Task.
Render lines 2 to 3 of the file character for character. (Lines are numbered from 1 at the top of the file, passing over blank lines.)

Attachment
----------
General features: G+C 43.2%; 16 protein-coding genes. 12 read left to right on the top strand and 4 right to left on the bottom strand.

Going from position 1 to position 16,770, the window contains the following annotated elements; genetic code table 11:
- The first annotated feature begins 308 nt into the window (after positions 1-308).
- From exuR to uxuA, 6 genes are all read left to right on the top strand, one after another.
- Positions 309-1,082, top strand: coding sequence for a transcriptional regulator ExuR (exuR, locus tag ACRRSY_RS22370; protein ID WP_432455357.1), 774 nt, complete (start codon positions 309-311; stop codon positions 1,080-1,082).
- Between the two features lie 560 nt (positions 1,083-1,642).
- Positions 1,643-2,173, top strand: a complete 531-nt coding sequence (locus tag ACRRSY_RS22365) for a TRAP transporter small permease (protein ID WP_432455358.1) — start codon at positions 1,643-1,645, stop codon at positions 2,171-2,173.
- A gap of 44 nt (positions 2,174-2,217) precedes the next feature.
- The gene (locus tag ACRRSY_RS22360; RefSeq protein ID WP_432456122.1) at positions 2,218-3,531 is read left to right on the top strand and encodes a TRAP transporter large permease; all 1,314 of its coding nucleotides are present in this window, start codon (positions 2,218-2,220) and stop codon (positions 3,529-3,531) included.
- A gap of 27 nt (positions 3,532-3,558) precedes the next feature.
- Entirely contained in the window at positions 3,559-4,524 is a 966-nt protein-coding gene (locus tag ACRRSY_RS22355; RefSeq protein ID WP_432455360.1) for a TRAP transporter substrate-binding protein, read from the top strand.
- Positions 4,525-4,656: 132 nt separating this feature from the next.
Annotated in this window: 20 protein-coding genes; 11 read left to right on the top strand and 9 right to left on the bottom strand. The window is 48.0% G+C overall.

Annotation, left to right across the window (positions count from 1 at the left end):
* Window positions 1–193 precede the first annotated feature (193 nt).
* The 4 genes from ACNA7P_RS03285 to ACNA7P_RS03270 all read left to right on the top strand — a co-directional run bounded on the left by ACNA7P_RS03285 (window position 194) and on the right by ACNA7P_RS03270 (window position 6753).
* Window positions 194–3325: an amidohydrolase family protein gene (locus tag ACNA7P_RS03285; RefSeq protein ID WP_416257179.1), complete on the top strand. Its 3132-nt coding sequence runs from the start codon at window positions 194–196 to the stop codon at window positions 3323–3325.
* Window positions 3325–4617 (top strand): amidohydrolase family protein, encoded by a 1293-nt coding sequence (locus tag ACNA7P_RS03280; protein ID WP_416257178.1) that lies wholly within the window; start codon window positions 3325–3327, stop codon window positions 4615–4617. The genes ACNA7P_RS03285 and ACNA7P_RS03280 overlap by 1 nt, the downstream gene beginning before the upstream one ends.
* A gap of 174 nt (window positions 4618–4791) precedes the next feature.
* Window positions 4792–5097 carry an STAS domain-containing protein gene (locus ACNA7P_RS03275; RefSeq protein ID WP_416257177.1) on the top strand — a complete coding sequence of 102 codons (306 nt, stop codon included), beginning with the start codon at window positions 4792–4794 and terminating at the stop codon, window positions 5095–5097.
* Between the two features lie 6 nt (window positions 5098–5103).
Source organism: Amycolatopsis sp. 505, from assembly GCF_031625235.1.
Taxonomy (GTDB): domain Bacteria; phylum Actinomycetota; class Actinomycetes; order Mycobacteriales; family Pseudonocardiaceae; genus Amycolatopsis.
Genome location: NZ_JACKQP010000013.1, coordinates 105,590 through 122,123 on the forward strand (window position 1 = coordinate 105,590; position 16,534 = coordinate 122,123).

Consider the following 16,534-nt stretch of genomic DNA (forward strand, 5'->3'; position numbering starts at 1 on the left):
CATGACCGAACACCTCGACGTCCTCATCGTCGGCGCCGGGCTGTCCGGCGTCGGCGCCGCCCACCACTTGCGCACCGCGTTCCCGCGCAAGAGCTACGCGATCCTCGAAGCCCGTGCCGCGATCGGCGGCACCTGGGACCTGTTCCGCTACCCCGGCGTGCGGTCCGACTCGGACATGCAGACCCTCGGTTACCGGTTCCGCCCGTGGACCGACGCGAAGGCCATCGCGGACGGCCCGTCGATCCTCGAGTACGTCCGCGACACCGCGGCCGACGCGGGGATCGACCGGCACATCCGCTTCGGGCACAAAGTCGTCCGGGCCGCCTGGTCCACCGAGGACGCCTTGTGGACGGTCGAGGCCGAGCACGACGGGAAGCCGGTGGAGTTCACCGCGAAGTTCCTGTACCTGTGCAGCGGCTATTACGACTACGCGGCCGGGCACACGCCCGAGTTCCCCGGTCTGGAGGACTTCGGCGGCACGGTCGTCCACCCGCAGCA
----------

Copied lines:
Going from position 1 to position 16,770, the window contains the following annotated elements; genetic code table 11:
- The first annotated feature begins 308 nt into the window (after positions 1-308).